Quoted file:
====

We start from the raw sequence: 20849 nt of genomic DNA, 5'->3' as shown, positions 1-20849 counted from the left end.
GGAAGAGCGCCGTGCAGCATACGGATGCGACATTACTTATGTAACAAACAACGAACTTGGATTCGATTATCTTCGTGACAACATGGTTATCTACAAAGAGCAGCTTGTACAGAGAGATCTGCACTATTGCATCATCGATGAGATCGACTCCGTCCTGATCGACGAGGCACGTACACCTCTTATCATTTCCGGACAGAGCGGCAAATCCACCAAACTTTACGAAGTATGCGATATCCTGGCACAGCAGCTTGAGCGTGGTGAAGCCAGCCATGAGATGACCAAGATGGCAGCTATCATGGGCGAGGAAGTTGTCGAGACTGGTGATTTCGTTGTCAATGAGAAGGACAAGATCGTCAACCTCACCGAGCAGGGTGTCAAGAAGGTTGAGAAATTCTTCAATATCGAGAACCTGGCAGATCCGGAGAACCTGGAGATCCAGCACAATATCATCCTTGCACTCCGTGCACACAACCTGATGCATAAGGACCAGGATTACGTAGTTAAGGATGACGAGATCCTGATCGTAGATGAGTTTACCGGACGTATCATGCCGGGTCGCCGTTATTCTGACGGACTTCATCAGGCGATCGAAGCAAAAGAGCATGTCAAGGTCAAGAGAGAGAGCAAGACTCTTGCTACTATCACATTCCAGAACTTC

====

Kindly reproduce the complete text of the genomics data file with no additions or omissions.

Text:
We start from the raw sequence: 20849 nt of genomic DNA, 5'->3' as shown, positions 1-20849 counted from the left end.
GGAAGAGCGCCGTGCAGCATACGGATGCGACATTACTTATGTAACAAACAACGAACTTGGATTCGATTATCTTCGTGACAACATGGTTATCTACAAAGAGCAGCTTGTACAGAGAGATCTGCACTATTGCATCATCGATGAGATCGACTCCGTCCTGATCGACGAGGCACGTACACCTCTTATCATTTCCGGACAGAGCGGCAAATCCACCAAACTTTACGAAGTATGCGATATCCTGGCACAGCAGCTTGAGCGTGGTGAAGCCAGCCATGAGATGACCAAGATGGCAGCTATCATGGGCGAGGAAGTTGTCGAGACTGGTGATTTCGTTGTCAATGAGAAGGACAAGATCGTCAACCTCACCGAGCAGGGTGTCAAGAAGGTTGAGAAATTCTTCAATATCGAGAACCTGGCAGATCCGGAGAACCTGGAGATCCAGCACAATATCATCCTTGCACTCCGTGCACACAACCTGATGCATAAGGACCAGGATTACGTAGTTAAGGATGACGAGATCCTGATCGTAGATGAGTTTACCGGACGTATCATGCCGGGTCGCCGTTATTCTGACGGACTTCATCAGGCGATCGAAGCAAAAGAGCATGTCAAGGTCAAGAGAGAGAGCAAGACTCTTGCTACTATCACATTCCAGAACTTC